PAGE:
Common Programming Concepts

Variables and Mutability

By deault, variables are immutable.

In Rust, the compiler guarantees that when you state that a value won’t change, it really won’t change.

Mutablitiy can be very useful. Just add mut in front of the variable name.

There are multiple trade-offs to consider in addition to the prevention of bugs. For example, in cases where you’re using large data structures, mutating an instance in place may be faster than copying and returning newly allocated instances. With smaller data structures, creating new instances and writing in a more functional programming style may be easier to think through, so lower performance might be a worthwhile penalty for gaining that clarity.

Differences Between Variables and Constants

Yep, 不可以更改变量的值很容易联想起C或其他编程语言中的constants

Difference:

1. Can’t add mut with constants. Not by default but always immutable.
2. Using constant keyword instead of the let keyword. Type of the value must be annoted.
3. Constants can be declared in any scope, including the global scope.
4. Constants may be set only to a constant expression, not the result of a function call or any other value that could only be computed at runtime.

Rust’s naming convention for constants

Use all uppercase with underscores between words.

For example:

Recommended Usage:

1. For values in your application domain that mutipule parts of the program might need to know about, such as the maximum number of points any player of a game
2. Naming hardcoded values used throughout your program as constants for conveying the meaning and reusage.

We can shadow a variable by using the same variable’s name and repeating the use of the let keyword.

Difference between shadowing and mutable variables

Variables can still be immutable and we’ll get a compile-time error if we accidentally try to reassign to this variable without using the let keyword. By using let, we can perform a few transformations on a value but have the variable be immutable after those transformations have been completed.

The other difference between mut and shadowing is that because we’re effectively creating a new variable when we use the let keyword again. We can change the type of the value but reuse the same name.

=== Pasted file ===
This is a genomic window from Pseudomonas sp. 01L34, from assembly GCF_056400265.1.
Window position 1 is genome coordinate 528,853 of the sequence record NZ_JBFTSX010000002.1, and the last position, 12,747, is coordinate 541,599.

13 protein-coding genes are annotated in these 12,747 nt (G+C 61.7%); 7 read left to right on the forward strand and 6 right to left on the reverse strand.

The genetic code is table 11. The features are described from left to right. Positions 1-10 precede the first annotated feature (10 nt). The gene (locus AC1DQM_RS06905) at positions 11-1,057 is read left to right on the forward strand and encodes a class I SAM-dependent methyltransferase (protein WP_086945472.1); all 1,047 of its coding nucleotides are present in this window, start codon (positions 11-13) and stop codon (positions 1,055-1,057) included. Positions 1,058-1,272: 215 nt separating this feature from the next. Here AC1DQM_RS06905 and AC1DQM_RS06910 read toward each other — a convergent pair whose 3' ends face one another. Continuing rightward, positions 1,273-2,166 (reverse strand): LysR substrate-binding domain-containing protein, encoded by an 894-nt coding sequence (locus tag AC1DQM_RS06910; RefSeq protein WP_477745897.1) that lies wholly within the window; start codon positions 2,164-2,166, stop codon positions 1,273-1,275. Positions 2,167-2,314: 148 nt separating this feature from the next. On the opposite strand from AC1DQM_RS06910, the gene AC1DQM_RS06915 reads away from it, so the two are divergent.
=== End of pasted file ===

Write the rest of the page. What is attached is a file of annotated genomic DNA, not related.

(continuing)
We can compile the following code:

The first spaces is a string type but the second after let, is a brand-new variable with the same name, is a number type. Shadowing thus spares us from having to come up with different names, such as spaces_str and spaces_num.

However, if we try to use mut for this, we’ll get a compiler-time error:

Not allowed to mutable a variable’s type. We will get mismatched types.

Data Types

Scalar Types

A scalar type represents a single value. Rust has four primary scalar types: integers, floating-point numbers, Booleans, and characters.

Integer Types

Signed integer start with i(from $0$ to $2^n-1$) and unsigned start with u(from $-(2^{n-1}$ to $2^{n-1}-1$).

Can write integer literals in any of the forms shown bellow. Number literals can also use _ as a visual separator to make the number easier to read, such as 1_000.

Number literals example
Decimal 98_222
Hex 0xff
Octal 0o77
Binary 0b1111_0000
Byte(u8 only) b'A'

If you’re unsure, Rust’s defaults are generally good places to start: integer types default to i32. The primary situation in which you’d use isize or usize is when indexing some sort of collection.

Floating-Point Types

Floating-point numbers are represented according to the IEEE-754 standard. The f32 type is a single-precision float, and f64 has double precision.

Compound Types

Compound types can group multiple values into one type. Rust has two primitive compound types: tuples and arrays.

The Tuple Type

Each position in the tuple has a type. Don’t have to be the same.

The Array Type

Unlike a tuple, every element of an array must have the same type.

Arrays are useful when you want your data allocated on the stack rather than the heap (we will discuss the stack and the heap more in Chapter 4) or when you want to ensure you always have a fixed number of elements.

We can not write Rust code let x = (let y = 6); (compare to x = y = 6; in C code). The let y = 6 statement does not return a value, so there isn’t anything for x to bind to.

Expressions evaluate to something and make up most of the rest of the code that you’ll write in Rust.

Expressions can be part of statements. Single value assign to variable on the right of = is an expression. The block that we use to create new scopes, {}, is an expression. Calling a function is an expression.

Functions with Return Values

Declare their type after an arrow(->). Return value of the function is synonymous with the value of the final expression in the block of the body of a function. Using return keyword and or return the last expression implicitly.

BECAREFUL TO SEMICOLON

Control Flow

if expressions and loops.

Rust if expressions 要求值类型必须为bool 类似C中的写法会产生错误。

cargo run得到的报错信息：

The error indicates that Rust expected a bool but got an integer. Unlike languages such as Ruby and JavaScript, Rust will not automatically try to convert non-Boolean types to a Boolean. You must be explicit and always provide if with a Boolean as its condition.

Using if in a let Statement

if 也是 expression 我们可以将其用在let 右侧。

Pay attention:

1. Blocks of code evaluate to last expression in them.
2. Types need to be matched (If not, we’ll get an error).

Repetition with Loops

Rust has three kinds of loops: loop, while, and for.

Returning Values from Loops

One of the uses of a loop is to retry an operation you know might fail, such as checking whether a thread has completed its job. However, you might need to pass the result of that operation to the rest of your code. To do this, you can add the value you want returned after the break expression you use to stop the loop; that value will be returned out of the loop so you can use it, as shown here:

for loop 是Rustaceans最常用的，使用迭代器，方便快捷，安全。